# I About stochastic differential equation and probability density

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1. Jan 10, 2017

### td21

I have two questions about the use of stochastic differential equation and probability density function in physics, especially in statistical mechanics.

a) I wonder if stochastic differential equation and PDF is an approximation to the actual random process or is it a law like newton's second law. So my question is: Is stochastic differential equation simply a first order approximation to the actual stochastic process? Or it is the reverse, the actual stochastic process obeys stochastic differential equation even with finite time interval?

b) Also, in stochastic differential equation, we define the stochastic random variable up to the first order of $$dt$$ only. Let's say $$dp = \frac{0.05}{t}dt$$ and $$\frac{0.05}{t}$$ is the PDF. In a finite time interval, i say the probability of such events occur for probability $$0.05\ln\Delta t$$.

However, it is incomplete. PDF does not say about dependence in second or later order. In actual stochastic process where the probabilty of such event occurs in this interval, for example, maybe

$$0.05\ln\Delta t + 0.00005(\Delta t)^3$$ (unrealistic probabilty example as may blow up). Therefore, can we say that stochastic differential equation and PDF does not predict well for finite $$\Delta t$$ and we should always go back to random process itself and understand that stochastic differential equation only describe things well for very small integration step?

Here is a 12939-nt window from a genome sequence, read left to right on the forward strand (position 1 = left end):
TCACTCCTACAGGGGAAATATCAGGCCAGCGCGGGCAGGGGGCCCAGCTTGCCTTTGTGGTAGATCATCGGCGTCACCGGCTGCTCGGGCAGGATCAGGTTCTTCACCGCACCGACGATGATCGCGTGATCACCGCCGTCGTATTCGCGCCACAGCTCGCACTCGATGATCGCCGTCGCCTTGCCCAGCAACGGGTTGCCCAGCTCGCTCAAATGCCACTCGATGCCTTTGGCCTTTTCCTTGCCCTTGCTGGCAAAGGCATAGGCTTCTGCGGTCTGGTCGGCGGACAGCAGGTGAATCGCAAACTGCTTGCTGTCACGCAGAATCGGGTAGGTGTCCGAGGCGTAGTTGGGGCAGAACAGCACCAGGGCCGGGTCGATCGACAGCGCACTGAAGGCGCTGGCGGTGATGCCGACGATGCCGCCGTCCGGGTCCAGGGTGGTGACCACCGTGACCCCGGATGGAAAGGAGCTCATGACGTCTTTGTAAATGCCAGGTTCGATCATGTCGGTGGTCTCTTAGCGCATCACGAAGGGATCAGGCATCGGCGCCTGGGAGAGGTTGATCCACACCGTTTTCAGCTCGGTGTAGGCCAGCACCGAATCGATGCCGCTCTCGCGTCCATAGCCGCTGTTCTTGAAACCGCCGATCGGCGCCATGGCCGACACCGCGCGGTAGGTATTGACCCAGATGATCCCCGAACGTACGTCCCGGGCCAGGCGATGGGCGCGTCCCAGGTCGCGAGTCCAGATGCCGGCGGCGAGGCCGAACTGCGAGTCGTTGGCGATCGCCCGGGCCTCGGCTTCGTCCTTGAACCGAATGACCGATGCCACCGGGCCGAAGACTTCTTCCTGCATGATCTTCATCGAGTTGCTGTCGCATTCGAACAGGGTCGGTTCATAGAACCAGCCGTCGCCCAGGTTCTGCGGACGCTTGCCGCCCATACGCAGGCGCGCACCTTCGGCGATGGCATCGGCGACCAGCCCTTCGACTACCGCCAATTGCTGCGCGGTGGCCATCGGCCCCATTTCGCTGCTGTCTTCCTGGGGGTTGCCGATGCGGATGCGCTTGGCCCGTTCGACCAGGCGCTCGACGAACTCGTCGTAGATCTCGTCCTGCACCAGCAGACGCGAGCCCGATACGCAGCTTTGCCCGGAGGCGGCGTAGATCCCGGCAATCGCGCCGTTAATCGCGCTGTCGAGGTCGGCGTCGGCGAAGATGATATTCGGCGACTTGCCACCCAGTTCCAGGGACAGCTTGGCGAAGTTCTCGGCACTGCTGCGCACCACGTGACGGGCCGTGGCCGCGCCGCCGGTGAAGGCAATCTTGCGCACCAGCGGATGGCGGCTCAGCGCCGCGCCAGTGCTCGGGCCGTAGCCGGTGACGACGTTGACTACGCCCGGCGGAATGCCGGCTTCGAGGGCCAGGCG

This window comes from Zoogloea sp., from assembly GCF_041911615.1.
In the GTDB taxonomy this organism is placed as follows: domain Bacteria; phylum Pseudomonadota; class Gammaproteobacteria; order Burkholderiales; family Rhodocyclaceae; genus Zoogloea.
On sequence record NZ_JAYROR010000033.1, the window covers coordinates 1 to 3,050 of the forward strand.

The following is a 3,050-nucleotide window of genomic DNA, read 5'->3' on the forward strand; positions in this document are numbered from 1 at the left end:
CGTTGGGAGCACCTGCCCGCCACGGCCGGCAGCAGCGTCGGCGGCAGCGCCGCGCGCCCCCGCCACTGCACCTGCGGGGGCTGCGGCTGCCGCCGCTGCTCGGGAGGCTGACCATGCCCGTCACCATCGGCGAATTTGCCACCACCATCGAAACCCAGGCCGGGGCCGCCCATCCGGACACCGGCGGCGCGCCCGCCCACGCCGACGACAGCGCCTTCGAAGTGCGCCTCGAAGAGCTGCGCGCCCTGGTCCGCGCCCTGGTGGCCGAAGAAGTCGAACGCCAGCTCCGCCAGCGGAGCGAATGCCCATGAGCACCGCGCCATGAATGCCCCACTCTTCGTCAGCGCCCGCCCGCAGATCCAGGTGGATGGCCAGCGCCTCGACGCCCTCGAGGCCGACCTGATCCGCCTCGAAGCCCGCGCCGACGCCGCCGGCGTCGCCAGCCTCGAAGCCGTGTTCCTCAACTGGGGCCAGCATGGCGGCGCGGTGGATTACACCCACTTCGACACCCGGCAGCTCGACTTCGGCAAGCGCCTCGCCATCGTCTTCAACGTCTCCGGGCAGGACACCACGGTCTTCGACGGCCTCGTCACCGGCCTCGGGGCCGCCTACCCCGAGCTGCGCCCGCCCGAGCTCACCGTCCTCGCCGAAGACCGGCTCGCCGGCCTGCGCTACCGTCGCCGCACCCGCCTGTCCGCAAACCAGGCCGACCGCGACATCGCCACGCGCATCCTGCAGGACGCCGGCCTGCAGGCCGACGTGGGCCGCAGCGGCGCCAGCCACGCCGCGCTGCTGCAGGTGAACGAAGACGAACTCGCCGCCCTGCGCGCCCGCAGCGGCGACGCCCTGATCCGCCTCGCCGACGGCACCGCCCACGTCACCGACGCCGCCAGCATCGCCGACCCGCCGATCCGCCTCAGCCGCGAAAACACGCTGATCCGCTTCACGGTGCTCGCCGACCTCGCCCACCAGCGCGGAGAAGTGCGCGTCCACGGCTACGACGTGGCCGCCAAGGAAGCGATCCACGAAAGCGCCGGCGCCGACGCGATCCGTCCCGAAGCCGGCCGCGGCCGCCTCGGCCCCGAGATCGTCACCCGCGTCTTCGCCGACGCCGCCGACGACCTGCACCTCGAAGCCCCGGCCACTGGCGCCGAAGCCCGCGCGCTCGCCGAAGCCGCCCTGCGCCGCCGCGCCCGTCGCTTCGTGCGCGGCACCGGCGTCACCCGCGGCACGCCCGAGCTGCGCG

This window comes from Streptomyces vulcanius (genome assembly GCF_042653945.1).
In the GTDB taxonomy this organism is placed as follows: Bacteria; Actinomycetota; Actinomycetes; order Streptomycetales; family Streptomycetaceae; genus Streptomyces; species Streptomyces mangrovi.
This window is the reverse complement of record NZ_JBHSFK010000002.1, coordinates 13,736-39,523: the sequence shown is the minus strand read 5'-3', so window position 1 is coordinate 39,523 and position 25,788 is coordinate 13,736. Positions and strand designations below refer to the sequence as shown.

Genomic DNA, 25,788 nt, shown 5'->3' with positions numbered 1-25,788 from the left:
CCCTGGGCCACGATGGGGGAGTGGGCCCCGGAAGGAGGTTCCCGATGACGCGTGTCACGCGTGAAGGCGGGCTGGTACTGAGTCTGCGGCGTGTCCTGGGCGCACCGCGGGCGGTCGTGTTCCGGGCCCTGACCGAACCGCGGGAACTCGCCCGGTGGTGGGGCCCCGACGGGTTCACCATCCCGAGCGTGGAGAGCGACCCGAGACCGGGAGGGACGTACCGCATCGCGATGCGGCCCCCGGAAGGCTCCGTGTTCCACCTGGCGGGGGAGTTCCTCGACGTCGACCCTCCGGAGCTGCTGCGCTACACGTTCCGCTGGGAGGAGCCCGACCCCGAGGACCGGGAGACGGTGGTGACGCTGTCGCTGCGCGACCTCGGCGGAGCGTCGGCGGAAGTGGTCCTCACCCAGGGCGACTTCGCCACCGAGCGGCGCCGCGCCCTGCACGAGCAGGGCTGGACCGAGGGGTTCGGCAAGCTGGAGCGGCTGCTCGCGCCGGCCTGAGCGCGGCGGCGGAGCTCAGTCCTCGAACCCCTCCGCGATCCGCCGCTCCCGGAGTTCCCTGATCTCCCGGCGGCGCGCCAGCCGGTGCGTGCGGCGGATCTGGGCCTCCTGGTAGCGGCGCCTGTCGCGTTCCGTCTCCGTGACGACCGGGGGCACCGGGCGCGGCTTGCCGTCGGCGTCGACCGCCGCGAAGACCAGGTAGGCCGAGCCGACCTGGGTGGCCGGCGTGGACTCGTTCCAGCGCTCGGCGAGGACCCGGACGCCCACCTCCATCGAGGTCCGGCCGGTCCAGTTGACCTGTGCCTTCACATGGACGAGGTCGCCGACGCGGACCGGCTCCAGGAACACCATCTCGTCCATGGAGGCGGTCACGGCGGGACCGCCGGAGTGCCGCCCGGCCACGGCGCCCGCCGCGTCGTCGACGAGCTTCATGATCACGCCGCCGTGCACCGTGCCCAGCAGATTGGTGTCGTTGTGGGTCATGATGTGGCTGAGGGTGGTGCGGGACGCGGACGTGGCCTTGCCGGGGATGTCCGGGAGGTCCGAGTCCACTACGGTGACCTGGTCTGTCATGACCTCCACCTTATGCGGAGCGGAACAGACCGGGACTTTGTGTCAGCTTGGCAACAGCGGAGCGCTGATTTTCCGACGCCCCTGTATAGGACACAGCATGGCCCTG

2. Jan 10, 2017

### andrewkirk

For question (a) you first need to specify exactly which physical process and which SDE you are referring to. The answer may vary between different cases. But in general one should keep in mind that any mathematical model, including Newton's laws, is only ever a simplification of the physical process and hence in some sense an approximation.

To answer question (b) you need to specify a SDE. The equation you give is not an SDE because $t$, assuming it refers to time, is not a stochastic process. To be an SDE it needs to contain one or more components that are differentials of stochastic processes.

But take a classic stochastic differential equation like
$$\frac{dS}S=\mu_t\,dt+\sigma_t\, dB_t$$
where $B$ is a Brownian Motion. Such an equation is exact, given the model, not a first-order approximation (the model is an approximation to the physical process, but that's a different question). If one tries to solve the SDE numerically using small, finite steps $\delta t$ then one will typically be making a first-order approximation, but that issue is not specific to SDEs. The same thing happens if one uses numerical techniques to solve a non-stochastic DE.

Also, your references to pdfs are unclear. A pdf is a property of a random variable, not of a stochastic process, which is a collection of random variables. Unless the stochastic process - call it $X$ - is stationary, the pdf of the random variable $X_t$ that is the value of $X$ at time $t$, will vary with $t$.